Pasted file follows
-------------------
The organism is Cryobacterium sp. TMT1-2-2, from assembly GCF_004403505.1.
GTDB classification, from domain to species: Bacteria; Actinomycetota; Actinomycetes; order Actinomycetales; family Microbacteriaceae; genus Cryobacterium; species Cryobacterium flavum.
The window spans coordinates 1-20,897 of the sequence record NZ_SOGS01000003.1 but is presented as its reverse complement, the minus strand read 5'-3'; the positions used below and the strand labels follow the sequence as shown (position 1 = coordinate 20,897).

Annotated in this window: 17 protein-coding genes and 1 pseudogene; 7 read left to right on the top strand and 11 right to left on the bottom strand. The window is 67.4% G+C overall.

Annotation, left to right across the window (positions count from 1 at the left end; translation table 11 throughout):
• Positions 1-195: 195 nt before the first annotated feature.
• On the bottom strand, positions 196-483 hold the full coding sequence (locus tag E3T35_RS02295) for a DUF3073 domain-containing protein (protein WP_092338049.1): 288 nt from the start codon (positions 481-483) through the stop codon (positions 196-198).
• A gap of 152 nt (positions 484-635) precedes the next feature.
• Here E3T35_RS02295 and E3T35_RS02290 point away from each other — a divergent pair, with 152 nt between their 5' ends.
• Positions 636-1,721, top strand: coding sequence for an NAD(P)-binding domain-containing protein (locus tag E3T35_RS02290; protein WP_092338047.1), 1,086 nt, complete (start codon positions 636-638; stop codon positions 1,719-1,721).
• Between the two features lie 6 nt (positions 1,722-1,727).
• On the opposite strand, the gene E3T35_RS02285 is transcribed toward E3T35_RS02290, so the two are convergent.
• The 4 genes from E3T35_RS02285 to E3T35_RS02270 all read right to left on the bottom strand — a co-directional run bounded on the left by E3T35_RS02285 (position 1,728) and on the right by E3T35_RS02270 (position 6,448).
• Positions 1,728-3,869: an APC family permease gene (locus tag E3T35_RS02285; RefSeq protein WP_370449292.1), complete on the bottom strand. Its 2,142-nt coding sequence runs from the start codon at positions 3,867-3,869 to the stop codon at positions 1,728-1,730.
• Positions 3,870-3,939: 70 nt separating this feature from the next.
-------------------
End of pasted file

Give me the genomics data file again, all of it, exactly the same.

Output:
The organism is Cryobacterium sp. TMT1-2-2, from assembly GCF_004403505.1.
GTDB classification, from domain to species: Bacteria; Actinomycetota; Actinomycetes; order Actinomycetales; family Microbacteriaceae; genus Cryobacterium; species Cryobacterium flavum.
The window spans coordinates 1-20,897 of the sequence record NZ_SOGS01000003.1 but is presented as its reverse complement, the minus strand read 5'-3'; the positions used below and the strand labels follow the sequence as shown (position 1 = coordinate 20,897).

Annotated in this window: 17 protein-coding genes and 1 pseudogene; 7 read left to right on the top strand and 11 right to left on the bottom strand. The window is 67.4% G+C overall.

Annotation, left to right across the window (positions count from 1 at the left end; translation table 11 throughout):
• Positions 1-195: 195 nt before the first annotated feature.
• On the bottom strand, positions 196-483 hold the full coding sequence (locus tag E3T35_RS02295) for a DUF3073 domain-containing protein (protein WP_092338049.1): 288 nt from the start codon (positions 481-483) through the stop codon (positions 196-198).
• A gap of 152 nt (positions 484-635) precedes the next feature.
• Here E3T35_RS02295 and E3T35_RS02290 point away from each other — a divergent pair, with 152 nt between their 5' ends.
• Positions 636-1,721, top strand: coding sequence for an NAD(P)-binding domain-containing protein (locus tag E3T35_RS02290; protein WP_092338047.1), 1,086 nt, complete (start codon positions 636-638; stop codon positions 1,719-1,721).
• Between the two features lie 6 nt (positions 1,722-1,727).
• On the opposite strand, the gene E3T35_RS02285 is transcribed toward E3T35_RS02290, so the two are convergent.
• The 4 genes from E3T35_RS02285 to E3T35_RS02270 all read right to left on the bottom strand — a co-directional run bounded on the left by E3T35_RS02285 (position 1,728) and on the right by E3T35_RS02270 (position 6,448).
• Positions 1,728-3,869: an APC family permease gene (locus tag E3T35_RS02285; RefSeq protein WP_370449292.1), complete on the bottom strand. Its 2,142-nt coding sequence runs from the start codon at positions 3,867-3,869 to the stop codon at positions 1,728-1,730.
• Positions 3,870-3,939: 70 nt separating this feature from the next.